2. "Remember to bind, to keep Oracle holy."  It is a PITA (pain in thine ass) to return result sets from Oracle stored procedures/packages which is why bind variables are the cornerstone of good performance on that platform.
  3. "Honor thy SQL Server Stored Procedure."  They are generally much better than adhoc parameterized statements for a litany of reasons. 
  • No need to pollute thine query cache with thy garbage singleton statements.
  • Stored procs are easier to change (sql can be recompiled on the fly with any kind of fix…I don't need to monkey with externalized sql embedded in compiled Java.  
  • I can use lots of different kinds of "hinting" that I can't use in ad hoc sql…changing isolation levels, locking paradigms, plan guides, etc. 
  • It's just good design.  Best to keep data logic at the data tier. 
  • Decrease the "network effect"…a stored proc call will always be more compact than an equivalent parameterized ad hoc statement.  Think a couple bytes don’t matter?  Try developing using "the cloud" with SQL Server on EC2 or Azure without using stored procs.  The network effect literally kills performance. 
  • Your friendly neighborhood DBA can't "profile" when you need help.  "All I see is that you ran sp_execute 15, 1417.  Sorry I can't help you. I can't find a stored procedure named "15,1417" in my database.  "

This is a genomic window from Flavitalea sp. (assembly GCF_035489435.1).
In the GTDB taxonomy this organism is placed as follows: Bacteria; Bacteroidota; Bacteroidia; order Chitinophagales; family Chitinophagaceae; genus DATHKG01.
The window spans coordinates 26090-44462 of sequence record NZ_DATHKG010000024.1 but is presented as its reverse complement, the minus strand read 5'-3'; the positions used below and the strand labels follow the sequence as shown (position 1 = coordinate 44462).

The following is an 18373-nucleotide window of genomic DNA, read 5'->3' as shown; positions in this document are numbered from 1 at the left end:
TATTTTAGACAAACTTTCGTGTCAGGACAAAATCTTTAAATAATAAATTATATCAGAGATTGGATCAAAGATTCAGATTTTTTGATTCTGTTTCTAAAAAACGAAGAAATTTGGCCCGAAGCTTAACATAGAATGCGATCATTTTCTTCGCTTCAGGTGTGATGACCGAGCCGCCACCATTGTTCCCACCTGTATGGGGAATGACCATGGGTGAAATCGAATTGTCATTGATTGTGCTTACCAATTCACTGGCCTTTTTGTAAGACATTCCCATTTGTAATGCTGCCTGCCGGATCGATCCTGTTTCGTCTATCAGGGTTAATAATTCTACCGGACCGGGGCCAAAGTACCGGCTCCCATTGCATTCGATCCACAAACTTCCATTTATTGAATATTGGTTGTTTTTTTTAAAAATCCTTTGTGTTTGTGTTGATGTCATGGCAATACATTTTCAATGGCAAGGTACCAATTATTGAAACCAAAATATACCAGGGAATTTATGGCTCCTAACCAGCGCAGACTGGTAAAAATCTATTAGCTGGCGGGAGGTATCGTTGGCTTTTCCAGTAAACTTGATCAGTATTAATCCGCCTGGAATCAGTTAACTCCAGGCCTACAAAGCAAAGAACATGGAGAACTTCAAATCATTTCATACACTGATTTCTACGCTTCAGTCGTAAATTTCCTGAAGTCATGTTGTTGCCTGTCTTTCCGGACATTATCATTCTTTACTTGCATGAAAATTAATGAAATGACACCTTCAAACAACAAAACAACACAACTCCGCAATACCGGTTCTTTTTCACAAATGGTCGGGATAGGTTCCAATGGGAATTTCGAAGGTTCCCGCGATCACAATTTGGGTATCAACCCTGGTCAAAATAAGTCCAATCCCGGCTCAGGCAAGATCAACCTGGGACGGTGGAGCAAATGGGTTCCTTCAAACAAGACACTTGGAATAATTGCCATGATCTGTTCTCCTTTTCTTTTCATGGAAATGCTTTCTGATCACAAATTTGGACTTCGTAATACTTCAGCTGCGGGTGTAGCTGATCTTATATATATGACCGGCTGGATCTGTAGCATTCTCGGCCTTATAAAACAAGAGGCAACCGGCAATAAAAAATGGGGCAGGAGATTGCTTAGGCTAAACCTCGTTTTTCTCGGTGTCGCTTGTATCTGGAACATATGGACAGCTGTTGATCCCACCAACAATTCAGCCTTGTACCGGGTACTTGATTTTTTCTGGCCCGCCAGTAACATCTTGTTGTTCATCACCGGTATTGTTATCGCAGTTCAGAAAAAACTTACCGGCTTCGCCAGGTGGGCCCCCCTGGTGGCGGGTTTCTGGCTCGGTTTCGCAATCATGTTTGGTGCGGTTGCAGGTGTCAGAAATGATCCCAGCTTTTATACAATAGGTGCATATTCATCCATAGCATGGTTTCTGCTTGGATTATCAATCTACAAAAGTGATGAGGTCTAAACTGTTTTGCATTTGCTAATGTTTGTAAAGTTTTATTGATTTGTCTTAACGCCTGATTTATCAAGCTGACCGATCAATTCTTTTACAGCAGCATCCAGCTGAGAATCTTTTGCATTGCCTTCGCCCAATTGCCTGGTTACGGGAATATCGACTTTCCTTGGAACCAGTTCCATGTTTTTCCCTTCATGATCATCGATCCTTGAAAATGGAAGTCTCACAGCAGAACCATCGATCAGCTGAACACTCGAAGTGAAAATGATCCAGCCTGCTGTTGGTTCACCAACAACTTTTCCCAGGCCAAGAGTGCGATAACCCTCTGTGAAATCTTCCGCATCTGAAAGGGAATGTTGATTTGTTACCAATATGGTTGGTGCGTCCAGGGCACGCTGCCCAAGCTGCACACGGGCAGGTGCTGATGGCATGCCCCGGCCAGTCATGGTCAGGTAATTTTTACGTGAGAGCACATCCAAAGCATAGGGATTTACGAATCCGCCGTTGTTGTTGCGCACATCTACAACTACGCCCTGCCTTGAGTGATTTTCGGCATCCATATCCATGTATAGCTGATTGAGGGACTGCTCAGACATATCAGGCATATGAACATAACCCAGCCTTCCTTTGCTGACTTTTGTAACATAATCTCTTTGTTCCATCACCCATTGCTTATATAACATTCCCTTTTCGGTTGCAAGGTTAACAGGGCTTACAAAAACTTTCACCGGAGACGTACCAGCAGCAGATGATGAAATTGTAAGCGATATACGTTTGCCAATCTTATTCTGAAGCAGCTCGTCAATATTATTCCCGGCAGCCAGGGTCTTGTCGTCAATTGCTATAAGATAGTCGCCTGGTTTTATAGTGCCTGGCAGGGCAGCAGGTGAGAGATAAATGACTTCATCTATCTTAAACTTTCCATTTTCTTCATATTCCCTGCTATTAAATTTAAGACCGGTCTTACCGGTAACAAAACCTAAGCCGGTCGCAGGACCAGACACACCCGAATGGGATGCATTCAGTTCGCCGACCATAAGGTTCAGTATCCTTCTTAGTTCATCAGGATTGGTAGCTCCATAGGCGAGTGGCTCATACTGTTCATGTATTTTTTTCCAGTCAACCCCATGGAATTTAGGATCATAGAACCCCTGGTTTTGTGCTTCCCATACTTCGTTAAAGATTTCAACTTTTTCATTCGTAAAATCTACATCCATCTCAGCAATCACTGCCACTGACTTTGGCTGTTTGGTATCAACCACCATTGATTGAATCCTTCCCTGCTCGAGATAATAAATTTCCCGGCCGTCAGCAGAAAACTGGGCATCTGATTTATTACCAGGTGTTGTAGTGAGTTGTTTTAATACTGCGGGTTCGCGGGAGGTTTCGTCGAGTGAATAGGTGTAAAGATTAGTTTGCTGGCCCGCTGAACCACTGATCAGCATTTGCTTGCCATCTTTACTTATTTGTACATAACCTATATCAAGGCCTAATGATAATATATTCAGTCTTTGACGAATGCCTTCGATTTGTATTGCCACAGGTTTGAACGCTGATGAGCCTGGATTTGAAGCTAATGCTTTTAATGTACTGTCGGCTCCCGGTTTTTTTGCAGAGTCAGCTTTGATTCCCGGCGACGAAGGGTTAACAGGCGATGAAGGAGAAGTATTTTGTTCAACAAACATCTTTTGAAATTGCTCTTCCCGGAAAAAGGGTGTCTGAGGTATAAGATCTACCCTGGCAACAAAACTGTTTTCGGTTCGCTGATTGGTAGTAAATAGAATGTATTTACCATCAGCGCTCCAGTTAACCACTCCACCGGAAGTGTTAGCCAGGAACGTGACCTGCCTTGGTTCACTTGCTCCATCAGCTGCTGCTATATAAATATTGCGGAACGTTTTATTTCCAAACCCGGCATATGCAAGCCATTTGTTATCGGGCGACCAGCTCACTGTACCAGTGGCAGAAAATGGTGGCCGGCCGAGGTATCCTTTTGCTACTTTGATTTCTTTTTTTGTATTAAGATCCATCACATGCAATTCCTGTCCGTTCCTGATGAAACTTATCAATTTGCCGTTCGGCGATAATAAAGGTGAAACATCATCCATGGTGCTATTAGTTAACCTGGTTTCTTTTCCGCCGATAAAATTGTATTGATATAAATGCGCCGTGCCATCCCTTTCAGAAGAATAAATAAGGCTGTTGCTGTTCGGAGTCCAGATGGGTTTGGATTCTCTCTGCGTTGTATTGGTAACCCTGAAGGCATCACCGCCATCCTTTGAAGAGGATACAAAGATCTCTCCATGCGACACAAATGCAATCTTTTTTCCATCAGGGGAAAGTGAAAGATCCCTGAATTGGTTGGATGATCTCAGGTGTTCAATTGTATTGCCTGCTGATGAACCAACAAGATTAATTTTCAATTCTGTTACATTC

• If you use stored procs you can always "bear false witness against thy DBA."  (Seriously.  Just say, "I don't know why that stored proc isn't performing, isn't performance the DBA's job?"  It works flawlessly). 

4.  "Thou Shalt not be Chatty, but should remember to be Chunky, and keep it holy."  Regardless of platform, if you are going to send the same SQL statement a gazillion times a minute (say because you are too lazy to "batch up" your INSERT statements) then prepared execution isn't going to help much.  The performance benefits of a prepared INSERT statement may save a millisecond, but the real killer is the network chattiness, which can be 16, or sometimes even 50, milliseconds per call.  Best to be chunky. 

<TODO insert picture of chunky 'ol Dave Wentzel here.  Until then, here's another "Chunky">

Sanitize those stored procedure parameters and don't split your pants!

The Level 6 Architect needed to pass some XML into a stored procedure that would be the payload for a Service Broker message.  

"Piece of cake," I said, "Here you go!" and passed him the following procedure...edited for brevity and to protect the innocent.  

"Oh no no no no no.  That will never do.  We have a strict requirement that we cannot pass XML parameters into a procedure, we must pass in a varchar because the XML schema will change dynamically with the...".  My eyes and ears started to glaze over as I heard a litany of ridiculous reasons why an XML datatype could not be used.  

"Let me get this straight...does our JDBC driver support SQL Server's XML datatype?"